Systems of linear equations are everywhere. They are used in telecommunications, transportation, manufacturing, and many other domains. The algorithms used to solve linear systems must be able to compute solutions to equations involving millionsor sometimes billionsof variables. Because calculating solutions for these systems is time-consuming on even the fastest computers, finding ways to accelerate these computations is an ongoing challenge for algorithm designers. Now, a group of computer scientists at Carnegie Mellon University (CMU) have devised an algorithm they say might be able to solve a certain class of linear systems much more quickly than today's fastest solvers.
The researchers say the algorithm, which applies to a class of problems known as symmetric and diagonally dominant (SDD) systems, not only has practical potential, but also is so fast it might soon be possible for a desktop PC to solve systems with one billion variables in just seconds. "The main point of the new algorithm is that it is guaranteed to work and to work quickly," says Gary L. Miller, a professor of computer science at CMU and a member of the three-person team that developed the new algorithm.
SDD systems, characterized by system matrices in which each diagonal element is larger than the sum of the absolute values of all the other elements in the corresponding row, are used for a wide range of purposes, from online recommendation systems to industrial simulations, materials modeling, and image processing. Algorithms used for this type of linear system fall into two broad classes: direct solvers, such as Gaussian elimination, and iterative solvers. In contrast to direct solvers, which compute exact solutions, iterative solvers produce a series of approximate solutions. Direct methods are usually memory-hungry, a limitation that makes iterative solvers, such as the kind developed by the CMU team, more effective for the large data sets generated by today's applications.
While iterative solvers eventually return satisfactory results, those results typically take a long time to produce because they require calculating many approximations. There have been hundreds of approaches to developing faster iterative solvers, but one method has proved to be the most effective and has become a guiding principle of sorts in this area of research. The idea is to solve computations on a massive linear system by quickly running computations on a sparser system that in some well-defined algebraic sense is similar to the larger one. The sparser system used to set up these computations for the larger system is called the preconditioner.
Producing the sparse matrix requires zeroing out some of the non-zero entries and increasing the weight of others in the larger matrix. "One key ingredient in the newer algorithms is the judicious use of randomization to determine which entries are zeroed out," explains Miller, who likens the CMU algorithm's process of sparsification to "flipping a biased coin" to determine the fate of an element in the system matrix. This sparsification process is designed to create a representation of the larger system matrix to generate the preconditioner that will guide later computations.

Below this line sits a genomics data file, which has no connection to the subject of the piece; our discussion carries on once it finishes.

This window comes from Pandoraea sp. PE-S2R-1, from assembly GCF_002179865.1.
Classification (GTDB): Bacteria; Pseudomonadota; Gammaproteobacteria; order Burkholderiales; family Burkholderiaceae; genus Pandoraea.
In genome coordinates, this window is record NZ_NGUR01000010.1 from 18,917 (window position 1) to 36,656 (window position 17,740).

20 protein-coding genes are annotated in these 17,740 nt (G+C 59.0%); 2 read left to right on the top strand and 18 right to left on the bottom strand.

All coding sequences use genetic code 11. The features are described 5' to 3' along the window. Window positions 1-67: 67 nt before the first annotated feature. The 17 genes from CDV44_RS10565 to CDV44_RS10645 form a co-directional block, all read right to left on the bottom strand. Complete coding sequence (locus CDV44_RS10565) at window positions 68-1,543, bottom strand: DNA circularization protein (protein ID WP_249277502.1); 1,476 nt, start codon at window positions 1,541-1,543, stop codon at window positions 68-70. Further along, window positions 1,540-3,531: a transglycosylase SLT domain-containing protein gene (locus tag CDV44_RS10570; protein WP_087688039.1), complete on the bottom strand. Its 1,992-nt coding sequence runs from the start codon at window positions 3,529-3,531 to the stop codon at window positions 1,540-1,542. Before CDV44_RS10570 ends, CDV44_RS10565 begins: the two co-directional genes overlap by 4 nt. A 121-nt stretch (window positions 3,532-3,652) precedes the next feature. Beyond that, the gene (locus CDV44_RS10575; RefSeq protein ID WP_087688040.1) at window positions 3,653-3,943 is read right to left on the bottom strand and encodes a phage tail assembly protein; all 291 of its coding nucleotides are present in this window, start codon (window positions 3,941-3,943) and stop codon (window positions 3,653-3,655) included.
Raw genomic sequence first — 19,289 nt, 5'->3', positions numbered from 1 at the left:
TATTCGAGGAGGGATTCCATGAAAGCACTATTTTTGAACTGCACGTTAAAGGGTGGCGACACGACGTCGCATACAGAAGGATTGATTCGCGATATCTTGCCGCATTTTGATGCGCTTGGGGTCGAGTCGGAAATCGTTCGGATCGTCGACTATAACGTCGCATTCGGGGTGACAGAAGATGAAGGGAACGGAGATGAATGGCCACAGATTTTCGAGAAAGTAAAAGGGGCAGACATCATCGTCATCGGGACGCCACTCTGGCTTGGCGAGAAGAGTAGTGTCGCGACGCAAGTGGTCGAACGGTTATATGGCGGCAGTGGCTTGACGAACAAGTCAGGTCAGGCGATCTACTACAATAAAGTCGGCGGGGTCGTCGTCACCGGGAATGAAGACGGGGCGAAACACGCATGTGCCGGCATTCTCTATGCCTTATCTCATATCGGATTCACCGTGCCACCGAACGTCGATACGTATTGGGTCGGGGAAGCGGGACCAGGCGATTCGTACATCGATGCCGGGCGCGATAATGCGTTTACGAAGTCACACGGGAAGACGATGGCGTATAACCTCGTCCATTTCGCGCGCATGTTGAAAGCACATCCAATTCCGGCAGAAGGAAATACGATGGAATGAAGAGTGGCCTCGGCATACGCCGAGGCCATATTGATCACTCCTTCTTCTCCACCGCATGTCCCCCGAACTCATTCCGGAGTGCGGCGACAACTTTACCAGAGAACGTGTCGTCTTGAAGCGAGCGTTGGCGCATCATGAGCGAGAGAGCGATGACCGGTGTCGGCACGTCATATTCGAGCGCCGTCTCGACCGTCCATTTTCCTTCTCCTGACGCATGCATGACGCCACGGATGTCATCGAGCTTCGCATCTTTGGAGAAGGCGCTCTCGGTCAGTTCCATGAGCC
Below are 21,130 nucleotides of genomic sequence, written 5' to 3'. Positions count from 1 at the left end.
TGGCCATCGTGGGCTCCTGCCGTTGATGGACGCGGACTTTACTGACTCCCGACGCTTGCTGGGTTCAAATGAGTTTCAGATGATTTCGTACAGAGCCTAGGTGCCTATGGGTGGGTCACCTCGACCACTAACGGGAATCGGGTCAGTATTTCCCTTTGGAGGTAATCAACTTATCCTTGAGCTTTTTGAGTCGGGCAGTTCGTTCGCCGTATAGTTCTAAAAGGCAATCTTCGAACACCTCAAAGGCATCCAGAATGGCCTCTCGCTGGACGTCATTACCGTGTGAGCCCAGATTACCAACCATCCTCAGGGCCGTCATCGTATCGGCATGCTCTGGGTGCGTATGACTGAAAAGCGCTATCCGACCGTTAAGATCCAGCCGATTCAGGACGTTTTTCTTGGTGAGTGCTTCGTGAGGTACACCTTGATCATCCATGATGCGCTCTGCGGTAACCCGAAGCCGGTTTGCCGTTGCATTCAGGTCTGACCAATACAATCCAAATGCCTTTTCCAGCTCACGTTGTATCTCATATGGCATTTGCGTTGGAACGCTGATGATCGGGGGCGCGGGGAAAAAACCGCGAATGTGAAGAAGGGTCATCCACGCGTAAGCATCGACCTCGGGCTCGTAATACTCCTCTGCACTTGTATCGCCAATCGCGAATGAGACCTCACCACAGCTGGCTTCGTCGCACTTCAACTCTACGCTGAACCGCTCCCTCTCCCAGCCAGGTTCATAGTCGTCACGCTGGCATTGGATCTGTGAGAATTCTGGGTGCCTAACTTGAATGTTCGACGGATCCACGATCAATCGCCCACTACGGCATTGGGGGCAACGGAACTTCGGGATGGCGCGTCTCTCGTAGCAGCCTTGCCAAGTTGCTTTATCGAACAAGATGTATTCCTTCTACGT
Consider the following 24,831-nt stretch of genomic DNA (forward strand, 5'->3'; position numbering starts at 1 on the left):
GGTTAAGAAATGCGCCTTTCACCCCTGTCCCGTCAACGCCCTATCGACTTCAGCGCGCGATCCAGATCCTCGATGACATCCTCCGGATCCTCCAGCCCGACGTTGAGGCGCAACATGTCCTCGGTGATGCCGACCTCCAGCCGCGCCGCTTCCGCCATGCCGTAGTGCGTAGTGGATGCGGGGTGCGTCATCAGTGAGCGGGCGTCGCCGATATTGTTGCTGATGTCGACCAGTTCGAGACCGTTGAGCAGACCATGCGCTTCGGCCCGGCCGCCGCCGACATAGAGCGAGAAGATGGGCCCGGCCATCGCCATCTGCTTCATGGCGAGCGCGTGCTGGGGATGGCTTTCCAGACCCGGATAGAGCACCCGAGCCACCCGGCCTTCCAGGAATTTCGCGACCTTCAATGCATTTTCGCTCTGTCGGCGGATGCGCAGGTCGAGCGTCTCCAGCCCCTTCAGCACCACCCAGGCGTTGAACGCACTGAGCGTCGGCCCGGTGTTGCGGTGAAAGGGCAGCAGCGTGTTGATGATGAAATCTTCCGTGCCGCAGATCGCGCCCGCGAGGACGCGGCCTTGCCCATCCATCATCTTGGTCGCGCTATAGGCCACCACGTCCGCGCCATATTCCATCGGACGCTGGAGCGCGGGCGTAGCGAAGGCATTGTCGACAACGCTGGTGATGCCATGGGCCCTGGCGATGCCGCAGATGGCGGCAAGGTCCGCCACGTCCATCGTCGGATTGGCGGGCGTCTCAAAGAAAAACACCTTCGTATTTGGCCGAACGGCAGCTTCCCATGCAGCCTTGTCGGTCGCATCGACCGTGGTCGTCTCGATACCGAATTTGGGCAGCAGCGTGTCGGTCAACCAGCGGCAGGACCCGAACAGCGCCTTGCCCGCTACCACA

While finding a preconditioner might seem straightforward, finding a good one is not. A reliable method for finding a good preconditioner to accelerate computations on large system matrices is an ongoing challenge in math and computer science. Methods that rely on heuristics, for example, have been effective, but only to a limited extent. "Heuristic solvers are often guided by good intuition," says Richard Peng, a graduate student in the CMU computer science department and a member of the new algorithm team. "However, the critical missing pieces of understanding make them unreliable, especially with the large and complicated systems that we face today."
The path to developing a more effective method than heuristics for finding a good preconditioner dates to the early 1990s and a series of ideas that suggested viewing SDD systems as combinatorial graphs. Research projects in spectral graph theory and numerical analysis developed these ideas in a string of new theories that, in 2004, emerged as what was widely considered to be a breakthrough proof by Daniel Spielman and Shang-Hua Teng. Spielman and Teng were able to prove that every SDD matrix has a good and discoverable preconditioner.
To put the idea into electrical terms, Spielman and Teng showed that for a given electrical network, there will be one that uses fewer resistors while having the same reliability and energy-consumption properties as the original. "The Spielman-Teng solver is asymptotically much faster than everything that was known before," says Peng. "It is faster than previous solvers for all systems larger than a fixed size, and that difference in speed increases as the system becomes larger."
Building on Spielman and Teng's work, the CMU team developed their new algorithm that, from a mathematical point of view, is more concise, taking only five pages to detail instead of 50. "It's nearly optimal," says Ioannis Koutis, the third member of the CMU team and now a professor of computer science at the University of Puerto Rico, Rio Piedras. "We know that we can't do much better, if that's possible at all."